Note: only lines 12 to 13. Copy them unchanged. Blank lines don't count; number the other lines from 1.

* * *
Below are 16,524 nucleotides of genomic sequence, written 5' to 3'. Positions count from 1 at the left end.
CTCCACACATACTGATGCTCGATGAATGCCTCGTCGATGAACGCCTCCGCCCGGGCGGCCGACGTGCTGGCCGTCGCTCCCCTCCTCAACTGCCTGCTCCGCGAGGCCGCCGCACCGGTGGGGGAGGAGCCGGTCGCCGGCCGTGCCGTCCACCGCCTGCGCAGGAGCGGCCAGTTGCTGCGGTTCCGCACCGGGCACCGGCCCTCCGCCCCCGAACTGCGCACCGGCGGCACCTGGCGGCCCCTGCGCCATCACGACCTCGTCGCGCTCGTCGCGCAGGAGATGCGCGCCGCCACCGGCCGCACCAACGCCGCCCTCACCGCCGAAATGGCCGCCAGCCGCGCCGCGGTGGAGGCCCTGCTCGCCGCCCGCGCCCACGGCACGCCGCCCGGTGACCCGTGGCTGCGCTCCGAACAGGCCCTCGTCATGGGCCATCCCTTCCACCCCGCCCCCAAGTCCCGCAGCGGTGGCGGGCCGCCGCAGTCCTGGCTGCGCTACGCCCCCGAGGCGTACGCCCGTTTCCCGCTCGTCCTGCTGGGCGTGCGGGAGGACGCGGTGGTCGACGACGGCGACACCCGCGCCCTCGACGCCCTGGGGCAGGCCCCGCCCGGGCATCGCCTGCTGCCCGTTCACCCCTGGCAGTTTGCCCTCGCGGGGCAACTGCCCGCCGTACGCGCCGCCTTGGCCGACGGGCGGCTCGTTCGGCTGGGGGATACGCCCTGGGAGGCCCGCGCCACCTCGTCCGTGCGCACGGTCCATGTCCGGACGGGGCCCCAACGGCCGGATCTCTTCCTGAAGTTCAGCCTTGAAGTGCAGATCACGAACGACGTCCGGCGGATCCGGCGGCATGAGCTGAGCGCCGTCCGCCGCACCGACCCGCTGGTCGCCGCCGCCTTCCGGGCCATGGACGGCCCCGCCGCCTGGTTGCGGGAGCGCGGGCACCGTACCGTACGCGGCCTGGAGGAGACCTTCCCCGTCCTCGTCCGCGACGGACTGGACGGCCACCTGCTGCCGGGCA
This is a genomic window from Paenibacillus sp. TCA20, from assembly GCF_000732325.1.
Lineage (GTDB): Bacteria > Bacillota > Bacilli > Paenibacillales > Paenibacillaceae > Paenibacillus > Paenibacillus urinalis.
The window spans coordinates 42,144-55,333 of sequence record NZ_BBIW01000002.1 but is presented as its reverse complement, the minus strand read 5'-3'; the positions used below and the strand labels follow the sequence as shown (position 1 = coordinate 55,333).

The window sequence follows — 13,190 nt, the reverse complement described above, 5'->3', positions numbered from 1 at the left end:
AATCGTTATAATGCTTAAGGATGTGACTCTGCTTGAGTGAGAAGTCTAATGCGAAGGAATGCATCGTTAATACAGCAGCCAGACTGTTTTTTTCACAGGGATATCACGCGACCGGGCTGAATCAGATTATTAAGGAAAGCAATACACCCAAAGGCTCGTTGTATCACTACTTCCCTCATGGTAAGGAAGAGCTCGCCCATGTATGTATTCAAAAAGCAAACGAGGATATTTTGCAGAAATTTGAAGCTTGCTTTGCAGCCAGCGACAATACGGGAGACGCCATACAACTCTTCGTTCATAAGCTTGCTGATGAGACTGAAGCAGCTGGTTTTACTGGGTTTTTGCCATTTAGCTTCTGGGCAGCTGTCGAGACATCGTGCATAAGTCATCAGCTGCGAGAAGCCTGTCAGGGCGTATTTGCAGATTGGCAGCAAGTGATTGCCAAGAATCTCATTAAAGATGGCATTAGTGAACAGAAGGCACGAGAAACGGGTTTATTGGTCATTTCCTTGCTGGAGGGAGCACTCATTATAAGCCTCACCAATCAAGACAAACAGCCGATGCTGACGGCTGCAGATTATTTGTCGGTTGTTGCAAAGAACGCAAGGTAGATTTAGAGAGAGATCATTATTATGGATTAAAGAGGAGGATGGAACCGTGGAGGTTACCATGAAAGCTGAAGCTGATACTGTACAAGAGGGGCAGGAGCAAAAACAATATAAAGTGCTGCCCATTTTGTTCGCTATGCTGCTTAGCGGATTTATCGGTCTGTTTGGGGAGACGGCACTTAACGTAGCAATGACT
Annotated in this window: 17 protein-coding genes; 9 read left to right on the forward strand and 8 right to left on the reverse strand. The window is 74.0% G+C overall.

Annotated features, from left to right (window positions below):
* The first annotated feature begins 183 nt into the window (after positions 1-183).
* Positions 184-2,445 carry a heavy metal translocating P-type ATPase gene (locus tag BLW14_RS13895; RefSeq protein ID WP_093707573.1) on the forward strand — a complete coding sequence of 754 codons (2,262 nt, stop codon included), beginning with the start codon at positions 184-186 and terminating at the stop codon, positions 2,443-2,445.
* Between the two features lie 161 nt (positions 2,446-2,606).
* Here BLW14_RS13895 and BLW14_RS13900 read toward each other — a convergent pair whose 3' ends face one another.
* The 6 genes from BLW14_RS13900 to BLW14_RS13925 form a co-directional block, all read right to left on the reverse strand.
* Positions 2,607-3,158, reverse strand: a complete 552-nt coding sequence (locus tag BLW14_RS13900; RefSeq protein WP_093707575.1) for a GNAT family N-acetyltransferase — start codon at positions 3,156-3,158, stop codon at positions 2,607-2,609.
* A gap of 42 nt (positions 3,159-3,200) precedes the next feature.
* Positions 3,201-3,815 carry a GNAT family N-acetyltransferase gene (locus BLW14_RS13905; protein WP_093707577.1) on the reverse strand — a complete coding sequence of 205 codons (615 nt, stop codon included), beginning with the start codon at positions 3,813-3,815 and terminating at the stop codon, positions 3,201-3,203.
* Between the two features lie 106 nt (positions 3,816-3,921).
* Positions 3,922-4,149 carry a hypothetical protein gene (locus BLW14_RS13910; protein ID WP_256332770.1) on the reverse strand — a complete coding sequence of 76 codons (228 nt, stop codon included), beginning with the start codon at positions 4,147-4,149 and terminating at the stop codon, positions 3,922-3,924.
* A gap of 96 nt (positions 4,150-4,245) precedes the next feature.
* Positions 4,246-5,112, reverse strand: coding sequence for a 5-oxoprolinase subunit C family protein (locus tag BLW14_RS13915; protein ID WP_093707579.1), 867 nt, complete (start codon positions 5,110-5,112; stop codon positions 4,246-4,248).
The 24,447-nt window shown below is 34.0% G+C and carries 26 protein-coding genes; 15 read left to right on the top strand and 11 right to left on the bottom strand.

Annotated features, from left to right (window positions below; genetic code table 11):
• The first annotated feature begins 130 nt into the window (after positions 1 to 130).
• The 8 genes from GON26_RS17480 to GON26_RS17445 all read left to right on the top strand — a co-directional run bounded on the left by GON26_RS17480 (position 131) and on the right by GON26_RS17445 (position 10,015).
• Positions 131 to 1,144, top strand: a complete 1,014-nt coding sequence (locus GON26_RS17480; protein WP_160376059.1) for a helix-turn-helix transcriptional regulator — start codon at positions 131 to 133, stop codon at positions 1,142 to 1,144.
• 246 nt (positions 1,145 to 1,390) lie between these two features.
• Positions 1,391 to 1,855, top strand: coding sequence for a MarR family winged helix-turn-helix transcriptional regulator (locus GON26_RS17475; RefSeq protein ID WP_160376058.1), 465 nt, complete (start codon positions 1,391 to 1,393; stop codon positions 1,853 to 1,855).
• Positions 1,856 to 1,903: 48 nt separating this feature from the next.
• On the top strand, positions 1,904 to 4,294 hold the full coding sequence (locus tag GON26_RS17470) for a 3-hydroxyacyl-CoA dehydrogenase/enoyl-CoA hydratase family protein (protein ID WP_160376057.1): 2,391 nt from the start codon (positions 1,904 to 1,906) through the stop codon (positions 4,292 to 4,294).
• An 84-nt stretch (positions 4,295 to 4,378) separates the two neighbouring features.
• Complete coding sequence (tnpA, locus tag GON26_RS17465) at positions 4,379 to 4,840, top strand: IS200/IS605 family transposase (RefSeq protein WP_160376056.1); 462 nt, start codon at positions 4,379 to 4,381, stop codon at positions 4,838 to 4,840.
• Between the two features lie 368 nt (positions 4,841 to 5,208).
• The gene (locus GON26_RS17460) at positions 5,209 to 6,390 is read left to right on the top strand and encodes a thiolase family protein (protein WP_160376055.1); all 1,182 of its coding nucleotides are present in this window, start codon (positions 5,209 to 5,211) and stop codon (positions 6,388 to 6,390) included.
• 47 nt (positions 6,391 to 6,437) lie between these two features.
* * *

* Between the two features lie 161 nt (positions 2,446-2,606).
* Here BLW14_RS13895 and BLW14_RS13900 read toward each other — a convergent pair whose 3' ends face one another.